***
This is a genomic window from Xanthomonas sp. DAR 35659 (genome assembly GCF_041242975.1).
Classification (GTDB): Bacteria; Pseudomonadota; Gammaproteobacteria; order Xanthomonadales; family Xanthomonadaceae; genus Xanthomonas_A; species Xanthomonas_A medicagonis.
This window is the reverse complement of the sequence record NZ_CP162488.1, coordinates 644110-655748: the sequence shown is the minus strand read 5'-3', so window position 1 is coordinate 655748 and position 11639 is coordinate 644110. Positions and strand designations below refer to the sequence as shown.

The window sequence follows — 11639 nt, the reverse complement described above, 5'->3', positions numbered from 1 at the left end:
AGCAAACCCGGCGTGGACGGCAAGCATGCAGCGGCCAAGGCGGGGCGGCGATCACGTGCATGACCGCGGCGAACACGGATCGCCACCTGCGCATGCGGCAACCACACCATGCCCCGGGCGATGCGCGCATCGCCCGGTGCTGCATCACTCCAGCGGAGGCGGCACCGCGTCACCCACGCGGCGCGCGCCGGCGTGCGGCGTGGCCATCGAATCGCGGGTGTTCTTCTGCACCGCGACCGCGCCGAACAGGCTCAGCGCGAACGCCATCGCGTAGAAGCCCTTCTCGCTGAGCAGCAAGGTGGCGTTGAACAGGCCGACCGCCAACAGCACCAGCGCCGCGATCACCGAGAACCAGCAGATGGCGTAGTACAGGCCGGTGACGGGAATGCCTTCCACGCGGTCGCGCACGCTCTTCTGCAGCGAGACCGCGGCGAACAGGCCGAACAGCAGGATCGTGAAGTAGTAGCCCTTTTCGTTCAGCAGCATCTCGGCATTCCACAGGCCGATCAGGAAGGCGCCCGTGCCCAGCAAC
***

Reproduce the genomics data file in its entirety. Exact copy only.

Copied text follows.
This is a genomic window from Xanthomonas sp. DAR 35659 (genome assembly GCF_041242975.1).
Classification (GTDB): Bacteria; Pseudomonadota; Gammaproteobacteria; order Xanthomonadales; family Xanthomonadaceae; genus Xanthomonas_A; species Xanthomonas_A medicagonis.
This window is the reverse complement of the sequence record NZ_CP162488.1, coordinates 644110-655748: the sequence shown is the minus strand read 5'-3', so window position 1 is coordinate 655748 and position 11639 is coordinate 644110. Positions and strand designations below refer to the sequence as shown.

The window sequence follows — 11639 nt, the reverse complement described above, 5'->3', positions numbered from 1 at the left end:
AGCAAACCCGGCGTGGACGGCAAGCATGCAGCGGCCAAGGCGGGGCGGCGATCACGTGCATGACCGCGGCGAACACGGATCGCCACCTGCGCATGCGGCAACCACACCATGCCCCGGGCGATGCGCGCATCGCCCGGTGCTGCATCACTCCAGCGGAGGCGGCACCGCGTCACCCACGCGGCGCGCGCCGGCGTGCGGCGTGGCCATCGAATCGCGGGTGTTCTTCTGCACCGCGACCGCGCCGAACAGGCTCAGCGCGAACGCCATCGCGTAGAAGCCCTTCTCGCTGAGCAGCAAGGTGGCGTTGAACAGGCCGACCGCCAACAGCACCAGCGCCGCGATCACCGAGAACCAGCAGATGGCGTAGTACAGGCCGGTGACGGGAATGCCTTCCACGCGGTCGCGCACGCTCTTCTGCAGCGAGACCGCGGCGAACAGGCCGAACAGCAGGATCGTGAAGTAGTAGCCCTTTTCGTTCAGCAGCATCTCGGCATTCCACAGGCCGATCAGGAAGGCGCCCGTGCCCAGCAAC